An international banking regulator has committed to studying the capital requirements for crypto assets. The Basel Committee on Banking Supervision revealed that it would look into how much capital banks should set aside to cover the risks that come from the holding of crypto assets.
The Committee is composed of banking regulators from 45 economies, including the United States, China, Germany, Japan, France, Russia, and India. Founded in 1974, it seeks to improve the quality of banking supervision globally.
The Committee has pledged to publish a comprehensive paper on the prudential treatment of cryptos assets, a report by Business Reporter revealed. After a two-day meeting in Madrid, it issued a statement, part of which stated, “In light of ongoing initiatives in crypto asset markets, the Committee will seek the views of stakeholders on a wide range of issues related to the prudential treatment of crypto assets.”
The Committee believes that banks globally must have a guideline on the amount of capital they require when dealing with crypto assets, especially given the risky nature of these assets.
“The Committee reiterated its view that the prudential treatment of banks’ crypto asset exposures should appropriately reflect the high degree of risk of crypto assets,” it stated.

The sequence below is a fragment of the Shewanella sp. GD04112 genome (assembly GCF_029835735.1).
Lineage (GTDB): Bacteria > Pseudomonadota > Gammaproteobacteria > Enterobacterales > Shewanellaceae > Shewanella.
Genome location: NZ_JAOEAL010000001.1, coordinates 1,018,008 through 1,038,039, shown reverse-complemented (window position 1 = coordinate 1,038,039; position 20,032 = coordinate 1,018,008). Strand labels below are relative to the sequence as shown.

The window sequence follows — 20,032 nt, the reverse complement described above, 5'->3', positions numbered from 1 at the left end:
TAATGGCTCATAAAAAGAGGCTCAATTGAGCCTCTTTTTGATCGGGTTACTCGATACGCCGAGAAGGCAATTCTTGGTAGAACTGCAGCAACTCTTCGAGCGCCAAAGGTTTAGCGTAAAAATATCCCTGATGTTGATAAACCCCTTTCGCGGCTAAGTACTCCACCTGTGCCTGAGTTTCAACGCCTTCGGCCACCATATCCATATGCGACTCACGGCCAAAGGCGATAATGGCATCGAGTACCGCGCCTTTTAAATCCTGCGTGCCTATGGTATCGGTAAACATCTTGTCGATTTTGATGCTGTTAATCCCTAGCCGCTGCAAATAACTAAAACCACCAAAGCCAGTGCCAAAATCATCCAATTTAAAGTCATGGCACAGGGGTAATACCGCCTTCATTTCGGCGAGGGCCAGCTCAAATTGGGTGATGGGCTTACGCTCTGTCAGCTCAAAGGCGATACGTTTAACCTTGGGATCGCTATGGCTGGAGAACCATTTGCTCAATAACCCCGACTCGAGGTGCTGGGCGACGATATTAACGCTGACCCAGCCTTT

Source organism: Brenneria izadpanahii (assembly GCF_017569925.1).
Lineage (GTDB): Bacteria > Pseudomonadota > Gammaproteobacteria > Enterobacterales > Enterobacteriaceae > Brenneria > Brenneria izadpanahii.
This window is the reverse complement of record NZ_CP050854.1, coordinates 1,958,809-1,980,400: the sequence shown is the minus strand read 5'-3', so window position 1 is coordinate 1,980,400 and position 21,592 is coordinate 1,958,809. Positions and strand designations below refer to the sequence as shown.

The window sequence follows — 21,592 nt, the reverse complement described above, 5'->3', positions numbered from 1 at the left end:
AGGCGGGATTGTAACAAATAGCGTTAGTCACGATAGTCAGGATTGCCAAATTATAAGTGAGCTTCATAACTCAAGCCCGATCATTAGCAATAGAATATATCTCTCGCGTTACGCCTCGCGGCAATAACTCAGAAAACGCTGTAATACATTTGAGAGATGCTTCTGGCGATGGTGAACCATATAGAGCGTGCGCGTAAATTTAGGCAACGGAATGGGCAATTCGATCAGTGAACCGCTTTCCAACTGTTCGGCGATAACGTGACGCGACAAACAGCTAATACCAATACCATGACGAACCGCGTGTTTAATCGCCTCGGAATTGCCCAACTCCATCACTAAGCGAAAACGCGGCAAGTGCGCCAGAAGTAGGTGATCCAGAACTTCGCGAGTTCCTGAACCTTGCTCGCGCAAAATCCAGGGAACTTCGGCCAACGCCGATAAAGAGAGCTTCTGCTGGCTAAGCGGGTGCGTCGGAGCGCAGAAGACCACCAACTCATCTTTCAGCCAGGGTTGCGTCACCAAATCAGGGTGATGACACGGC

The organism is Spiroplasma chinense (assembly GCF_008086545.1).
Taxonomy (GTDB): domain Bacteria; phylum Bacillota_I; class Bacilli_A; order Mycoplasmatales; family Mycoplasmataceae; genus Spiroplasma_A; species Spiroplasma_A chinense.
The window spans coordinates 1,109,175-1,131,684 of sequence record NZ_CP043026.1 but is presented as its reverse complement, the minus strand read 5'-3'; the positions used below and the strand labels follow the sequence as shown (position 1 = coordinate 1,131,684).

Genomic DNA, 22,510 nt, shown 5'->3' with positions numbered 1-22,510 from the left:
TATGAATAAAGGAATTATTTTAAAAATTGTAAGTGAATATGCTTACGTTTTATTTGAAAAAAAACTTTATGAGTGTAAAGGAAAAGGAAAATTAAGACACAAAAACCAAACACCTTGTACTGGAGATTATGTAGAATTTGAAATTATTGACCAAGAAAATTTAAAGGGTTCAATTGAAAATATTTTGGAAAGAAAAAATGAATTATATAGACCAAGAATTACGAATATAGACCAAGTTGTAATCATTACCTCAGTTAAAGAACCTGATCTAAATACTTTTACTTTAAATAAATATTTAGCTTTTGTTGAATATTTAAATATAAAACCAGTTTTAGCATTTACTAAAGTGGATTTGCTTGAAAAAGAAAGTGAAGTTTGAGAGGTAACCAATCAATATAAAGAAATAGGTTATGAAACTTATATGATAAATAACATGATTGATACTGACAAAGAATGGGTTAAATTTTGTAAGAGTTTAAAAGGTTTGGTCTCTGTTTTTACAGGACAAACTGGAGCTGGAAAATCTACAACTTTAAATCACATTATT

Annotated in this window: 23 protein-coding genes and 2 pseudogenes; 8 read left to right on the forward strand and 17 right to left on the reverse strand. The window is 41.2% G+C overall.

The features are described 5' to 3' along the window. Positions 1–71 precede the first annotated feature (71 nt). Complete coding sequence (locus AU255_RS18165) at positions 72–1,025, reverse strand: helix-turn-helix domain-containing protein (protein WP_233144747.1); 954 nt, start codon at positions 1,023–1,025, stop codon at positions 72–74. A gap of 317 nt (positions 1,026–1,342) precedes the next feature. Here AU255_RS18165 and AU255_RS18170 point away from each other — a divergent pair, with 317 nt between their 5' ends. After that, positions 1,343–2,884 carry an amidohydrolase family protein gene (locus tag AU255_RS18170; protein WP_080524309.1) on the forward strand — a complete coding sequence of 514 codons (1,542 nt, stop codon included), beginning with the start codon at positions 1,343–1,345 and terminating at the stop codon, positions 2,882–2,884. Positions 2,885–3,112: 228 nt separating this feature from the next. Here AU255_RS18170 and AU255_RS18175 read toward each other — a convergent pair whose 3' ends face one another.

The regulator also revealed that it would be studying the use of artificial intelligence and machine learning in the provision of financial services. It would also delve into the use of unregulated third parties for services, such as cloud computing providers.
This is the latest effort by regulators globally to bring digital currencies under their supervision, in recognition of the impact that they are having on the financial services industry. Recently, a U.S. lawmaker called on the country’s regulators to formulate and implement regulations for blockchain and cryptocurrencies. As CoinGeek reported, Congressman Warren Davidson believes that if the U.S. doesn’t come up with regulations quickly, it will lose its edge to other more welcoming jurisdictions including the U.K. and Switzerland.
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